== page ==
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MILWAUKEE - The Milwaukee Public Museum at 800 W. Wells St., Milwaukee, will have a grand opening of the most complete Torosaurus skeleton in existence on April 27.

Museum paleontologist Rolf "Wisconsin" Johnson will host five one-hour programs in the museum's auditorium at 10 and 11 a.m., and 1 and 2 and 3 p.m. Each program will include a half-hour presentation by Johnson followed by his half-hour PBS science adventure, "How To Build A Dinosaur." In addition, museum docents will lead guided tours through the Third Planet exhibit at 10 a.m., noon and 2 p.m.

The reconstructed Torosaurus, displayed at the entrance to the Third Planet Exhibit, represents a decade of research, teamwork and community assistance, a press release said. The fossil bones of the Torosaurus were discovered during the summer of 1981 on one of the museum's annual "Dig-A-Dinosaur" expeditions.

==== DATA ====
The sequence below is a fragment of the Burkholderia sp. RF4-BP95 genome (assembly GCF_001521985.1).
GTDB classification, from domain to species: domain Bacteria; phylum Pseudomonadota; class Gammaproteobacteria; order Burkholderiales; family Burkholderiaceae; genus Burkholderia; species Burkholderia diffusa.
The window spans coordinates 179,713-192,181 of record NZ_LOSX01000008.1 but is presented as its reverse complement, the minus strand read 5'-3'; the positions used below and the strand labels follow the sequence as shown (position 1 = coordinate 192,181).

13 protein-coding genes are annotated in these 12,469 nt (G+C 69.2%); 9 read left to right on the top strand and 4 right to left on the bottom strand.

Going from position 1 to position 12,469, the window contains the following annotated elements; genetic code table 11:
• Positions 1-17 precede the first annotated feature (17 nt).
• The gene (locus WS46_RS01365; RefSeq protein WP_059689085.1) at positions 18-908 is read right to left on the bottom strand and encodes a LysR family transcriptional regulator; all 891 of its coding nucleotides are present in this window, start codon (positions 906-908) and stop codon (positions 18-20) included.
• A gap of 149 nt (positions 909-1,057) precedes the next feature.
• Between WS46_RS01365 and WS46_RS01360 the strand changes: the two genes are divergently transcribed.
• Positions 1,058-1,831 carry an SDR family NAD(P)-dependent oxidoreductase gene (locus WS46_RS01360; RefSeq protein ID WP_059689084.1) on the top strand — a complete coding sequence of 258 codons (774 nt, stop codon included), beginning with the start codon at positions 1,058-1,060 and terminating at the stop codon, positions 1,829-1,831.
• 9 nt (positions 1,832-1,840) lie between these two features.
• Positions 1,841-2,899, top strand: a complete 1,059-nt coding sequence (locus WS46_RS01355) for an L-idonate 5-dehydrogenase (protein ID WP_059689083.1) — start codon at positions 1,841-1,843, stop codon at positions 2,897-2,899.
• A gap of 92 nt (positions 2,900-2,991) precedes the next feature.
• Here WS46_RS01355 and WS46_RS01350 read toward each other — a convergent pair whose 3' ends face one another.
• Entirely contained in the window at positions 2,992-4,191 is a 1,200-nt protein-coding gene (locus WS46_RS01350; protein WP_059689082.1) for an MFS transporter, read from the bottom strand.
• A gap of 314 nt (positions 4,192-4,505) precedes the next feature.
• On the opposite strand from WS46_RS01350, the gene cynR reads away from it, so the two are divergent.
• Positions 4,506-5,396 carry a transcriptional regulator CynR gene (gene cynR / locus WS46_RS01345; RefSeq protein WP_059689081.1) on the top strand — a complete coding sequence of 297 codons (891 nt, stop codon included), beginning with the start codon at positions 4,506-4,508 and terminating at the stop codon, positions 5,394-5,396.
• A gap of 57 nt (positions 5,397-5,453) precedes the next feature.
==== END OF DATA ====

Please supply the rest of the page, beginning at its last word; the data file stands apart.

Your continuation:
The Torosaurus, whose name means "bull lizard," was unearthed in the Hell Creek Badlands of northeastern Montana and is particularly significant because it has the world's largest dinosaur skull, the release said. This Torosaurus is also the first one ever found with accompanying bones.

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Under the direction of Rolf Johnson, the Torosaurus was recreated at the museum in full view of the public. Johnson and his volunteer assistants fabricated fiberglass bones to replace the pieces that were not found with the Torosaurus.

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